A skilled lawyer with the heart of a businessman, Jorge Salichs has found a way to harmonize his profession with his passions—plural. While some feel lucky to have a singular personal mission or goal aligned with their work, his career serves multiple.
“The personal mission driving my work centers around client partnerships and obsessive adherence to high service levels,” Salichs says. “I have diligently prepared myself professionally so that I could be both a business and legal resource to my clients. Many of our clients take full advantage of that capacity and integrate our solutions into their business strategy, tax planning, and other corporate matters. This, in turn, has enabled me to build partnerships, not just working relationships.
“It’s a competitive advantage,” he adds. “In a world with so many providers, you have to be laser-focused on service quality.”
This focus on building partnerships has enabled Salichs to start his own firm, Salichs Law Group, headquartered in Washington, DC and with regional offices in Puerto Rico. He had developed enough valuable client relationships to feel comfortable with the level of risk associated with entrepreneurship. “Ultimately, it was an issue of marrying talent and resources with personal goals and preferred work style,” he says of deciding to launch the business.
One of the perks of owning your own business, as Salichs mentioned, is that you can align it with your personal goals. One such personal goal of his involves the sustainable economic development of his home country, Puerto Rico.
“This is a great time to invest capital and resources into Puerto Rico and its people, who are some of the most talented, generous, and resilient you will find anywhere,” he says. “The business case is clear. My focus and commitment, however, is on making sure we are building a sustainable economic development model in Puerto Rico, and that those new investments and available business incentives are part of a new integrated economy that doesn’t rely on only a few sectors.”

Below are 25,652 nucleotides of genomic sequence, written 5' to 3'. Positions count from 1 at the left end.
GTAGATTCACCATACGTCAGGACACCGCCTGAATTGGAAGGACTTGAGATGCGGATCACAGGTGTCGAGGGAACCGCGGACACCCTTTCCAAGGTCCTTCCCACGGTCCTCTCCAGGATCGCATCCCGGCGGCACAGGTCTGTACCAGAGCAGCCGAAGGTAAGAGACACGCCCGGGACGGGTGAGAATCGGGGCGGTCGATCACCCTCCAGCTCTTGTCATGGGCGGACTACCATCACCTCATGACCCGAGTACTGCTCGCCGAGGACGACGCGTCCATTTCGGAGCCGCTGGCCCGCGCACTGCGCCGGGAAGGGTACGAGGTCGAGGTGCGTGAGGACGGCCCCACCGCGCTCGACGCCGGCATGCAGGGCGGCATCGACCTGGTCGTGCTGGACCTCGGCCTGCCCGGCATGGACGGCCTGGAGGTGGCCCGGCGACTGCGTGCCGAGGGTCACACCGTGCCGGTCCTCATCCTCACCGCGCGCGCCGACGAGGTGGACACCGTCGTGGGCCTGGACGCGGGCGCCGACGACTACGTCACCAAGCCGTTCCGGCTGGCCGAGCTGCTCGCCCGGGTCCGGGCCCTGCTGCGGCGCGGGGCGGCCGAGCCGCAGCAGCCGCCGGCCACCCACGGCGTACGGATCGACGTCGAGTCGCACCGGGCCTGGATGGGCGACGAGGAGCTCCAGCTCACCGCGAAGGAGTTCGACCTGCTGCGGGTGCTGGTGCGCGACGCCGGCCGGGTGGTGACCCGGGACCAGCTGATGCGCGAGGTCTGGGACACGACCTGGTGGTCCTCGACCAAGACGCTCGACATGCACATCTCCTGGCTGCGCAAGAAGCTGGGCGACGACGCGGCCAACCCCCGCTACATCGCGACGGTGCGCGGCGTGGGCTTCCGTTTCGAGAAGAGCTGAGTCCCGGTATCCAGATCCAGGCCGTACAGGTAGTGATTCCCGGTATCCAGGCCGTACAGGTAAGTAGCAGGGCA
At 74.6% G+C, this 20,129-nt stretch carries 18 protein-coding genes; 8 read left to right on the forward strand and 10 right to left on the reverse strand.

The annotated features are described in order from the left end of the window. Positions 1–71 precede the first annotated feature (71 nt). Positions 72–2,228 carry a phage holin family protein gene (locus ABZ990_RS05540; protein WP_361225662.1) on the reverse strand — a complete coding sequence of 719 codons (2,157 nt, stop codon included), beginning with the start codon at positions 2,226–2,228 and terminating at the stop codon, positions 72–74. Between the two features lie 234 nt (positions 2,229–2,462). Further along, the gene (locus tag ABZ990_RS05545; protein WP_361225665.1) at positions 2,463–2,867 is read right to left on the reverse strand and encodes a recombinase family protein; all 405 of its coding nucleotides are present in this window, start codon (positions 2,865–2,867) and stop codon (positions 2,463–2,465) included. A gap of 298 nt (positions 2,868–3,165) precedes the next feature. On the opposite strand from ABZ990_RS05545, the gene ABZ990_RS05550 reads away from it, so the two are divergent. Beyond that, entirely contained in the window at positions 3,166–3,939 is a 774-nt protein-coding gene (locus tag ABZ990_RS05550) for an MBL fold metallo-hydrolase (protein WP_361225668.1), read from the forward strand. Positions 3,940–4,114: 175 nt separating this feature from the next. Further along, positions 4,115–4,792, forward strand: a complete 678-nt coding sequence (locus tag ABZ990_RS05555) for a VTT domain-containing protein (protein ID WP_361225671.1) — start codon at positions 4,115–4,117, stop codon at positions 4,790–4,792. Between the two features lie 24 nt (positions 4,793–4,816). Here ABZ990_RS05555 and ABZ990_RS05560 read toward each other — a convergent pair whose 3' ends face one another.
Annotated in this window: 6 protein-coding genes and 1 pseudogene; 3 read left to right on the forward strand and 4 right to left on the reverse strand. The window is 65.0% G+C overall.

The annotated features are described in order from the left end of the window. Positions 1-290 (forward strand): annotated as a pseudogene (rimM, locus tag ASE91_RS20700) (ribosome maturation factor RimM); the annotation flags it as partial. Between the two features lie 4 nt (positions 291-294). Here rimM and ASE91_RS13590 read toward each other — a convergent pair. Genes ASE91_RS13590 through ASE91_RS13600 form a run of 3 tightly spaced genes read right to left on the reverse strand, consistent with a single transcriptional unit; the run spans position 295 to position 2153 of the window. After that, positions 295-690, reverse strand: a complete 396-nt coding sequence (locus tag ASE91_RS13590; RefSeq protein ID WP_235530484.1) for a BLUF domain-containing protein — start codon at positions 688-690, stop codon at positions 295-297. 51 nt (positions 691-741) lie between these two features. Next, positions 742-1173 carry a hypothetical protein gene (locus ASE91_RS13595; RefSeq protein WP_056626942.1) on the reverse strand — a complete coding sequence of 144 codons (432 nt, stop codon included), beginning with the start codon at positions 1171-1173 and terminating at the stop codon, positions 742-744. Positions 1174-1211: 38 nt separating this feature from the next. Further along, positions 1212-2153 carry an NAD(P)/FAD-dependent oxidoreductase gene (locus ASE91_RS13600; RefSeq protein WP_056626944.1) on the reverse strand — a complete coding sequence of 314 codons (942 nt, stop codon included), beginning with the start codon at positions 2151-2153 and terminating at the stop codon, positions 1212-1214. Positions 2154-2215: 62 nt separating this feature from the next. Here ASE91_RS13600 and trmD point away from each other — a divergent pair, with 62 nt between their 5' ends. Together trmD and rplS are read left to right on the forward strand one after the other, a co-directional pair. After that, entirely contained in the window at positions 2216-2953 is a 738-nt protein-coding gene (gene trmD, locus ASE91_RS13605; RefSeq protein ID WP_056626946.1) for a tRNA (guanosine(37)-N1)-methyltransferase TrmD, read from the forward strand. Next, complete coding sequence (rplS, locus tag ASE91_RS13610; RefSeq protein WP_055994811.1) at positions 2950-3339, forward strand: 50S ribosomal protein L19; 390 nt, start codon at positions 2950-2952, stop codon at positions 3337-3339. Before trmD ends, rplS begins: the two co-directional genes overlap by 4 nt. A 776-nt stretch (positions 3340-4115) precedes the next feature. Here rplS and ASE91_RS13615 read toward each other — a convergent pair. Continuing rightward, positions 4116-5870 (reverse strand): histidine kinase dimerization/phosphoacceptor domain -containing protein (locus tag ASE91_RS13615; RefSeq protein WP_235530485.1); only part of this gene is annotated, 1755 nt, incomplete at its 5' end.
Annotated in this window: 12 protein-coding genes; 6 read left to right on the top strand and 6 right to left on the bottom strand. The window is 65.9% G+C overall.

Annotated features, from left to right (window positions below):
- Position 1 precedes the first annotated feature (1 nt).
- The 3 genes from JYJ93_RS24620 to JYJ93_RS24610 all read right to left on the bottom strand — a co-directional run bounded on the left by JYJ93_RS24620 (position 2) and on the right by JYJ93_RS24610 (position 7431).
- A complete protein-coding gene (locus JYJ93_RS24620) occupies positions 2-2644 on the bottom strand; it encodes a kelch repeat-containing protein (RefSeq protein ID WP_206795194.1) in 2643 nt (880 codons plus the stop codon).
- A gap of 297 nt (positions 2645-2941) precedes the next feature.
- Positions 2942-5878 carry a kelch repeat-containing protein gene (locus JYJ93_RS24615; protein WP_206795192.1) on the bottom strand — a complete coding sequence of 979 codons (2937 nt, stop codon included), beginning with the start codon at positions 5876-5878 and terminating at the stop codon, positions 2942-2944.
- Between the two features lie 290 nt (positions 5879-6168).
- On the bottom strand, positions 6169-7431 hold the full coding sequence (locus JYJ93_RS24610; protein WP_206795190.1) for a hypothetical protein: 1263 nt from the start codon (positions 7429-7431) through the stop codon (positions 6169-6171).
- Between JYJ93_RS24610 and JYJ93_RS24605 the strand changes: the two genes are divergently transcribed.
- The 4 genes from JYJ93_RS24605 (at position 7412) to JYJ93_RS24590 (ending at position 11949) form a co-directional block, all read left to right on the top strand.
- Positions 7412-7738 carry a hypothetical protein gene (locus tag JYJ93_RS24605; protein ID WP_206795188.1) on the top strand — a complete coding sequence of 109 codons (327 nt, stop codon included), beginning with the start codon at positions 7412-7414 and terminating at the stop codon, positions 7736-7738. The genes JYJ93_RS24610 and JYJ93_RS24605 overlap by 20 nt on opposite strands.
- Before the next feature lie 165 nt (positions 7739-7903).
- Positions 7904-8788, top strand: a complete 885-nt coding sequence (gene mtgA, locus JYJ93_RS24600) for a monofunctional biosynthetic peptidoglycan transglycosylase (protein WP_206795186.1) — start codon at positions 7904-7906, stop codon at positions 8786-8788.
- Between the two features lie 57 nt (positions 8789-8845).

“Find what you’re good at, marry it with something you feel passionate about, and exploit it professionally.”
Salichs has built a niche practice focused on opportunity zones—and has been recognized as an expert practitioner within the field. “Opportunity zones are an invaluable tool for the economic development of underdeveloped communities in the US,” Salichs says. “Most importantly, they require medium- to long-term investments in these communities, which contributes to achieving more sustainable job opportunities and improves the likelihood of positive economic outcomes for more sectors of the economy.”
Since graduating Princeton with a BA in 2000, Salichs has been tireless in his efforts to do more, a work ethic inspired by his father. “I have always admired my father’s humble and unassuming approach to his work, excelling without demanding recognition, as well as his commitment to our family,” he says.
Surrounding himself by those who are similarly driven also helps keep Salichs motivated. “Personally, I find it healthy to strive for more, but what I’m learning now is to grow in a more balanced approach, not sacrificing personal priorities in my life,” he says.
Take it from an entrepreneur who spends every day doing what he loves while making an impact in the legal and business community in Puerto Rico and Washington, DC: “Find what you’re good at, marry it with something you feel passionate about, and exploit it professionally. Don’t cheat yourself out of an element of that equation. It may take time to harmonize all elements, and often times it is not a linear path, but the journey is what enriches you.”
Photo (portrait): Guerrero
Meet Our Mission-Driven
Class of 2019
Our annual class honors esteemed Alumni Society members from a myriad of industries and disciplines. This is not a list but a collective of incredible individuals with a commonality: to lead a mission larger than the roles and responsibilities outlined in any job description. They have a passion for serving the greater good, and they have found a way to align their purpose with their work—an achievement of which most only dream.
"There’s a moment where you’ll say to yourself, ‘Gosh, it’s so overwhelming. There’s so much to do.’ You wonder if you’re boiling the ocean. But when you step back and think through how much of a difference every step makes, you realize that you can have an impact."
- Anilu Vazquez-Ubarri